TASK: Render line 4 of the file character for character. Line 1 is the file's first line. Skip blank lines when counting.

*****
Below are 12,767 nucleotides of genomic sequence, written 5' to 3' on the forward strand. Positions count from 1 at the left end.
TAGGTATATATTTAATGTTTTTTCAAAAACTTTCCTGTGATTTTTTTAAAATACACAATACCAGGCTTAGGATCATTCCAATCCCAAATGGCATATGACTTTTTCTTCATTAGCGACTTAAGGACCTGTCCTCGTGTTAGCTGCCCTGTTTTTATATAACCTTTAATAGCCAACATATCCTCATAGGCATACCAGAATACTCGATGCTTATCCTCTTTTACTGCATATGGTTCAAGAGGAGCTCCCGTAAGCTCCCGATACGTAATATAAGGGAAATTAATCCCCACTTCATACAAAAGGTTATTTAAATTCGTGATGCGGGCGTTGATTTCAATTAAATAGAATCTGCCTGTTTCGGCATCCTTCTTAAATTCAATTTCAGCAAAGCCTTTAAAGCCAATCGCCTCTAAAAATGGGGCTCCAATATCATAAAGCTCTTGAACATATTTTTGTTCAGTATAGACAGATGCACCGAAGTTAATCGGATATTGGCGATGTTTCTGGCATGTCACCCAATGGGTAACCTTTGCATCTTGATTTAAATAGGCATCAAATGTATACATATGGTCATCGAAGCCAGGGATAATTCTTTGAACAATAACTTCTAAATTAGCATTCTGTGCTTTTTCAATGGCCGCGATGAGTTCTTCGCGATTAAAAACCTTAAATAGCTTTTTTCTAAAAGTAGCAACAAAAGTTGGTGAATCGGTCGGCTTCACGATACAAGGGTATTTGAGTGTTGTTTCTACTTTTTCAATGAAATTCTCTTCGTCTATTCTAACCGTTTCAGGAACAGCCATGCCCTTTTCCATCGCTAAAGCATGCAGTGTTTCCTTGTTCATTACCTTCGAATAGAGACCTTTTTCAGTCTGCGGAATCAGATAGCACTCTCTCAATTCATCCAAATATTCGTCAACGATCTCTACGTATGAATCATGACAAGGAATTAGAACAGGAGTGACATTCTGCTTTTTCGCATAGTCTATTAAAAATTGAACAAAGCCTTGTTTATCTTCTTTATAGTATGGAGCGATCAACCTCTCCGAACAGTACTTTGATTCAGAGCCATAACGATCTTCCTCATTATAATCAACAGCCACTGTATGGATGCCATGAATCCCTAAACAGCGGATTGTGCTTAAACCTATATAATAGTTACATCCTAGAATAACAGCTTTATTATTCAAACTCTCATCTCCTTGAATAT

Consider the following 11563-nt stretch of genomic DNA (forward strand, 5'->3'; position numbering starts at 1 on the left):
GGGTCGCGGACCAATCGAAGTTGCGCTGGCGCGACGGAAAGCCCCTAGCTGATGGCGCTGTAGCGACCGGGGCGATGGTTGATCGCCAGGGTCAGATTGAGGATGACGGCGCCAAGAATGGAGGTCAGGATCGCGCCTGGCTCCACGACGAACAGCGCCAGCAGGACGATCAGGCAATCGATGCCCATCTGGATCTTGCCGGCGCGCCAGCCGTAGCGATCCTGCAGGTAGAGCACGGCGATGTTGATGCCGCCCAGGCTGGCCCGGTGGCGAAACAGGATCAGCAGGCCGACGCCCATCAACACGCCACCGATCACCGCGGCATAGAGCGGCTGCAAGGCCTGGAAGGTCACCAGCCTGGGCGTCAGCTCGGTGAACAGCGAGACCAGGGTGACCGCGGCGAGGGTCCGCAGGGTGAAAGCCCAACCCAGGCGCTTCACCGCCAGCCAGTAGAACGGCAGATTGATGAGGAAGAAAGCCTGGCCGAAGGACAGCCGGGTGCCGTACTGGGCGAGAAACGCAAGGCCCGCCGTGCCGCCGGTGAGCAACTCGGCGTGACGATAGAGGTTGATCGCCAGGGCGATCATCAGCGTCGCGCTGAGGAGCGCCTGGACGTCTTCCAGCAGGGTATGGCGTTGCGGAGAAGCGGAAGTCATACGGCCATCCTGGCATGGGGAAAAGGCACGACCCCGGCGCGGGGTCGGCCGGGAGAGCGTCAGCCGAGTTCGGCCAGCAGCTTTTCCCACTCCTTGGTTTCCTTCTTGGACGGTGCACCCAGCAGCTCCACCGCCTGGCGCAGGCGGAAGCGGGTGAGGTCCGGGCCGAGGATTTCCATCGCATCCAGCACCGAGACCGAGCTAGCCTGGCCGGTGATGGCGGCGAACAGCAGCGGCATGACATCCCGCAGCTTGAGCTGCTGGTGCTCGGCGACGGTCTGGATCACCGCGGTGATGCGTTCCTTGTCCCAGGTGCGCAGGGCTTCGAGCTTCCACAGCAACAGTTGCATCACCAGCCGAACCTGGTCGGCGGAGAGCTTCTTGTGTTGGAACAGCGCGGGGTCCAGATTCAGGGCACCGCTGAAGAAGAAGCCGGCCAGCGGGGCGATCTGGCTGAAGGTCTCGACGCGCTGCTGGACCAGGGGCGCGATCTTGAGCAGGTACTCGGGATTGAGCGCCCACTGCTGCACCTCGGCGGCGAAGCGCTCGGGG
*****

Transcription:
GGGTCGCGGACCAATCGAAGTTGCGCTGGCGCGACGGAAAGCCCCTAGCTGATGGCGCTGTAGCGACCGGGGCGATGGTTGATCGCCAGGGTCAGATTGAGGATGACGGCGCCAAGAATGGAGGTCAGGATCGCGCCTGGCTCCACGACGAACAGCGCCAGCAGGACGATCAGGCAATCGATGCCCATCTGGATCTTGCCGGCGCGCCAGCCGTAGCGATCCTGCAGGTAGAGCACGGCGATGTTGATGCCGCCCAGGCTGGCCCGGTGGCGAAACAGGATCAGCAGGCCGACGCCCATCAACACGCCACCGATCACCGCGGCATAGAGCGGCTGCAAGGCCTGGAAGGTCACCAGCCTGGGCGTCAGCTCGGTGAACAGCGAGACCAGGGTGACCGCGGCGAGGGTCCGCAGGGTGAAAGCCCAACCCAGGCGCTTCACCGCCAGCCAGTAGAACGGCAGATTGATGAGGAAGAAAGCCTGGCCGAAGGACAGCCGGGTGCCGTACTGGGCGAGAAACGCAAGGCCCGCCGTGCCGCCGGTGAGCAACTCGGCGTGACGATAGAGGTTGATCGCCAGGGCGATCATCAGCGTCGCGCTGAGGAGCGCCTGGACGTCTTCCAGCAGGGTATGGCGTTGCGGAGAAGCGGAAGTCATACGGCCATCCTGGCATGGGGAAAAGGCACGACCCCGGCGCGGGGTCGGCCGGGAGAGCGTCAGCCGAGTTCGGCCAGCAGCTTTTCCCACTCCTTGGTTTCCTTCTTGGACGGTGCACCCAGCAGCTCCACCGCCTGGCGCAGGCGGAAGCGGGTGAGGTCCGGGCCGAGGATTTCCATCGCATCCAGCACCGAGACCGAGCTAGCCTGGCCGGTGATGGCGGCGAACAGCAGCGGCATGACATCCCGCAGCTTGAGCTGCTGGTGCTCGGCGACGGTCTGGATCACCGCGGTGATGCGTTCCTTGTCCCAGGTGCGCAGGGCTTCGAGCTTCCACAGCAACAGTTGCATCACCAGCCGAACCTGGTCGGCGGAGAGCTTCTTGTGTTGGAACAGCGCGGGGTCCAGATTCAGGGCACCGCTGAAGAAGAAGCCGGCCAGCGGGGCGATCTGGCTGAAGGTCTCGACGCGCTGCTGGACCAGGGGCGCGATCTTGAGCAGGTACTCGGGATTGAGCGCCCACTGCTGCACCTCGGCGGCGAAGCGCTCGGGG